A long-awaited, mammoth new education funding report recommends substantial changes to the way Vermont funds schools and calculates local property taxes, particularly where poor students, rurality, and English-language-learners are concerned.
But whether lawmakers have the appetite – or capacity – to tackle such a major reform anytime soon is another question entirely.
In Vermont, voters decide locally how much their schools will spend when they greenlight – or nix – the budget crafted by their school board at the ballot box, although nearly all funds come from the state’s education fund. To control costs, the state calculates local property taxes based on how much a district spends per pupil, based on a weighted formula that is intended to account for the fact that certain types of students cost more to teach.
But the state’s current weighting system for poor students and English-language-learners is more than two decades old.
The weights are essentially “historical artifacts,” said study co-author Tammy Kolbe, an associate professor of Educational Leadership and Policy Studies at the University of Vermont.
“That’s the best, nicest terminology I can use for them,” she told lawmakers Wednesday during a joint meeting of the House Education and Ways and Means committees. “We could find no evidence that they were empirically derived.”
Lawmakers commissioned the study in 2018 to answer two questions: How should Vermont retool its weighting formula? And, as it prepares to transition to a block-grant system for funding special education, should it make adjustments to how those grants will be calculated?
On the first question, the nearly 100-page report, which was prepared by researchers at the University of Vermont, Rutgers University and the American Institutes for Research, recommends poor students and English-language-learners be weighted substantially more heavily than they are now.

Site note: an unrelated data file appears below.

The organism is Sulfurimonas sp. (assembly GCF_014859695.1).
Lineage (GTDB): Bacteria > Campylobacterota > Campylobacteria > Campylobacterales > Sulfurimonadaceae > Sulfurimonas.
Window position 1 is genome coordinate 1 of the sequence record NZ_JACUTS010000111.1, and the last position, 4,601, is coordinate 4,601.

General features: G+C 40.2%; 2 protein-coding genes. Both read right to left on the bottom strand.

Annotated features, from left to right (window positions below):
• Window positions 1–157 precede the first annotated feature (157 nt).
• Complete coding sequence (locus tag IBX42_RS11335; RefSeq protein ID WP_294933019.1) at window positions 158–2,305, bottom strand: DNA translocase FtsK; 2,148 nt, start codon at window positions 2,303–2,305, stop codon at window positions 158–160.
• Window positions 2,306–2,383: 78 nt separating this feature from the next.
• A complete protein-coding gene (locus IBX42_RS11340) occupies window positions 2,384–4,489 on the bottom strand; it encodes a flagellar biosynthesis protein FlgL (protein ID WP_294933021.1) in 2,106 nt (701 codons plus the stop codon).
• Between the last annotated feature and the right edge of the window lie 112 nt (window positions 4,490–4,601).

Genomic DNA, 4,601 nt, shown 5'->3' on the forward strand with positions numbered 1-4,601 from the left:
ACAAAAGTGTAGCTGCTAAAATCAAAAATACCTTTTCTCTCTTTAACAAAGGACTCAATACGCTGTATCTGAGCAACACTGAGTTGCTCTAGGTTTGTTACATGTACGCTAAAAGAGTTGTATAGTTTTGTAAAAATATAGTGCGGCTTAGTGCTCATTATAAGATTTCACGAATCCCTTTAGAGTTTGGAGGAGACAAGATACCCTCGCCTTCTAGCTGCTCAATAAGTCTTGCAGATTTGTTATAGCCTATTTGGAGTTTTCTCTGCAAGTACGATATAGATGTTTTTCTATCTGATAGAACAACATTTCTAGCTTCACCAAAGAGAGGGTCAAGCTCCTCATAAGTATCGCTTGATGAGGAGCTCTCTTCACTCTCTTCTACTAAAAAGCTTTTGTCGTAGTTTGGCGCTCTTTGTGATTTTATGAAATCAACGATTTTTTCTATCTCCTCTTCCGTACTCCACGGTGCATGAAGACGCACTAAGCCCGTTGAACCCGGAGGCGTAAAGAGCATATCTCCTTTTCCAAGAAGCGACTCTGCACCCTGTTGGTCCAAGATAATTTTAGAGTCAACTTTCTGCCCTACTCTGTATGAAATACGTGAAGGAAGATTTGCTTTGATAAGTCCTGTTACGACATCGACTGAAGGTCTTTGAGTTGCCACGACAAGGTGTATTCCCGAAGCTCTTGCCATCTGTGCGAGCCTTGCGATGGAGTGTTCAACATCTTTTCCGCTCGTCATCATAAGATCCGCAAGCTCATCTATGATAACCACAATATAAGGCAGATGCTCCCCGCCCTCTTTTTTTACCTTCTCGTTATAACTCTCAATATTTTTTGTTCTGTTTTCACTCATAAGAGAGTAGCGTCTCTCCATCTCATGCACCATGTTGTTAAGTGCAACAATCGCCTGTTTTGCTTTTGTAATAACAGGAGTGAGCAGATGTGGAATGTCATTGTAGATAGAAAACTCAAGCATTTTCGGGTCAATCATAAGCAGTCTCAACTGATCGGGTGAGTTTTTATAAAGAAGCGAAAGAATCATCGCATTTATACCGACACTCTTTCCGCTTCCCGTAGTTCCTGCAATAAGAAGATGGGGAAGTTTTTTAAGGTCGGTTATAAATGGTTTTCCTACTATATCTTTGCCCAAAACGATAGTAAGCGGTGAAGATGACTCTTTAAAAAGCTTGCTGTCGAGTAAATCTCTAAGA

It also noted a “uniform frustration” across the field about the state’s small schools grant program, and recommended ways to incorporate additional weight into the formula to account for a school’s size – if the school were located in an area with particularly low population density.
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But both researchers and lawmakers acknowledged that defining what should count as a geographically necessary small school posed a thorny policy decision.
“I’m thinking you can’t get from point A to point B in the winter because the mountain pass is closed. You guys seem to be thinking about density of the population,” said Rep. George Till, D-Jericho, who sits on Ways and Means.
School officials frequently complain that the state’s early college program puts high schools in a tough spot, because participating students are completely removed from a district’s pupil count. The report did not recommend a particular weight for early college program students. The authors of the report heard widespread concern about the matter from stakeholder interviews. There is consensus that high school students who are attending college classes should at least count for a fraction of a full-time student, since they still used advising and extracurricular resources at local high schools.
Researchers also emphasized in their report that simply weighing certain students more heavily might not translate to districts spending more. Some communities, they cautioned, might choose to take the extra taxing capacity and simply reduce taxes.
Ways and Means member Rep. Peter Anthony, D-Barre City, echoed that concern. Some districts are loath to build higher-spending budgets, even if the impact on tax rates would be negligible, because they’re worried voters wouldn’t support the measure.